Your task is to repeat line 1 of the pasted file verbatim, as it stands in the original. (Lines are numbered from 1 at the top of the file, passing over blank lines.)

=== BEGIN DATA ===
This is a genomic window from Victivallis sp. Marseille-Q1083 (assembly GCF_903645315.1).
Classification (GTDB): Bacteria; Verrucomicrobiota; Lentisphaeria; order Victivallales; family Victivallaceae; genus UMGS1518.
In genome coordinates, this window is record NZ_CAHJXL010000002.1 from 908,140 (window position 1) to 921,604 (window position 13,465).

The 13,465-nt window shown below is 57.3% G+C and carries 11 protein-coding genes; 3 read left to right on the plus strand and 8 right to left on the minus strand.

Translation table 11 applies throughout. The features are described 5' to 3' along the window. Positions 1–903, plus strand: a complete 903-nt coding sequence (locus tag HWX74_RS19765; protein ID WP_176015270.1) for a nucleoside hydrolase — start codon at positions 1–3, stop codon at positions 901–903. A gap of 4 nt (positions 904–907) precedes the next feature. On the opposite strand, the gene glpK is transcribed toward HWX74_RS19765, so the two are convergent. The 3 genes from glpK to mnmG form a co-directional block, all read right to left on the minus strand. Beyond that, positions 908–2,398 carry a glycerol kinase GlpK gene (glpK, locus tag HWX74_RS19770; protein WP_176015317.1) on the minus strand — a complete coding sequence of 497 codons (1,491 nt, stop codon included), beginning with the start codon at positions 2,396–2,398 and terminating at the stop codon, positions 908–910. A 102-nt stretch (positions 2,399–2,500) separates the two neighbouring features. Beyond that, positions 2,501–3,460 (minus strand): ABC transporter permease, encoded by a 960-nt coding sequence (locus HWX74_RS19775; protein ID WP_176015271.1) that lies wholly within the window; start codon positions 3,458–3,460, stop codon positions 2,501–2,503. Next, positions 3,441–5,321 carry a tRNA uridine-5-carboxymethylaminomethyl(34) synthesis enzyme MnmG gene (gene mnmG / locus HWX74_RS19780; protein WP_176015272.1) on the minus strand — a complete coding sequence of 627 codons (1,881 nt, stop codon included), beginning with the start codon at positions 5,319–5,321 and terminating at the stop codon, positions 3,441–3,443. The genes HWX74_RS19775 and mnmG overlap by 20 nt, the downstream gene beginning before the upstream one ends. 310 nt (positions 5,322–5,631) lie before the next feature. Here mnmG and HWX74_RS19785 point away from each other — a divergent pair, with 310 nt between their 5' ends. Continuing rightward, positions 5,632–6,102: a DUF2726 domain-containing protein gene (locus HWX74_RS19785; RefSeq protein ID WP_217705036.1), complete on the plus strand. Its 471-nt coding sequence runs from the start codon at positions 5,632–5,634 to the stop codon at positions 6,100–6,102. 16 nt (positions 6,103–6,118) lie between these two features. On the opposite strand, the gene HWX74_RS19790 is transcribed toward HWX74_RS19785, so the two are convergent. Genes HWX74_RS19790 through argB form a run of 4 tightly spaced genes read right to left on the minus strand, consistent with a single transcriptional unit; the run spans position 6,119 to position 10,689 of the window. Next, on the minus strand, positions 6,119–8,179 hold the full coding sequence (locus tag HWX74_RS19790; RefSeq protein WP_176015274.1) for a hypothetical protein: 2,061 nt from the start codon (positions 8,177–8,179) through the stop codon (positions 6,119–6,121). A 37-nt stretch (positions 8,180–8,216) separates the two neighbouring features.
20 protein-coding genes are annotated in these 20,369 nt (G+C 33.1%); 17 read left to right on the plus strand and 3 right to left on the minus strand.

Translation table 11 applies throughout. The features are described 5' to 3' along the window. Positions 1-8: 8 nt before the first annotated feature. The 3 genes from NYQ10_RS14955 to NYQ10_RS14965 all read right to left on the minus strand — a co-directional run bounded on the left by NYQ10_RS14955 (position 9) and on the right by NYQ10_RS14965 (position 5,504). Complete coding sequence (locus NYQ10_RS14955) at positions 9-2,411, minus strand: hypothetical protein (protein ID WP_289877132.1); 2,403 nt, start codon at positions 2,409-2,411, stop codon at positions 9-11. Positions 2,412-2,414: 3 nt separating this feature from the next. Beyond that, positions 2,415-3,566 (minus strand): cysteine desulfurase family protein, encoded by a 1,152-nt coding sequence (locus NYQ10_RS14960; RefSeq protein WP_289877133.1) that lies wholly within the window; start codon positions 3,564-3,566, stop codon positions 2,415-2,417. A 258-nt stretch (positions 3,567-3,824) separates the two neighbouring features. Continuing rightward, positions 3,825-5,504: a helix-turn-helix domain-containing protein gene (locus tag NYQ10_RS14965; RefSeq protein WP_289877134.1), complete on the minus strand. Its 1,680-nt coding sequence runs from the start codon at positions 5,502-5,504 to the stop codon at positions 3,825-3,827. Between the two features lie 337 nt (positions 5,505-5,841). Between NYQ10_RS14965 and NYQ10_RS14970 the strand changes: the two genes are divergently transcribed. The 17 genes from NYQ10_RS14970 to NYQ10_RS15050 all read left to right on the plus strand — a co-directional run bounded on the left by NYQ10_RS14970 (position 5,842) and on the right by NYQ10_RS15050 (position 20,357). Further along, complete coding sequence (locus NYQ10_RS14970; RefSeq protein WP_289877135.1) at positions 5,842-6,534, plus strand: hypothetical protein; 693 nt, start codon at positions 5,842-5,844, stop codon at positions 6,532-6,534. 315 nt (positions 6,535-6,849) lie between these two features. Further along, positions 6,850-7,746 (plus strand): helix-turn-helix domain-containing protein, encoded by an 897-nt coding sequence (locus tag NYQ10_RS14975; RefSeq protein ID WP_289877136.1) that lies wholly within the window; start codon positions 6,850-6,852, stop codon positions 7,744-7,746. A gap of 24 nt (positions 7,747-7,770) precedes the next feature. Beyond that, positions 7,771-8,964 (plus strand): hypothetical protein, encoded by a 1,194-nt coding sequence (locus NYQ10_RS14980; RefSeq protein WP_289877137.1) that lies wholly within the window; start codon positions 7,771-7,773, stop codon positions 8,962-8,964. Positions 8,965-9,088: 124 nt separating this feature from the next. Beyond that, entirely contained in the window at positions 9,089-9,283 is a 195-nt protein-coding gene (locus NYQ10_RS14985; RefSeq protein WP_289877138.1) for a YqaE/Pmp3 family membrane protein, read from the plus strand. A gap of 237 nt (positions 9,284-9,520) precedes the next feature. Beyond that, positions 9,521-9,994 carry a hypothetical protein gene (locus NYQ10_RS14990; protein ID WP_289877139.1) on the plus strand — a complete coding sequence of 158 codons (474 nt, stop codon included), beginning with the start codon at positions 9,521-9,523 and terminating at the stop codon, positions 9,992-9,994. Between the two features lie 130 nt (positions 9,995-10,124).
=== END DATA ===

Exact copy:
This is a genomic window from Victivallis sp. Marseille-Q1083 (assembly GCF_903645315.1).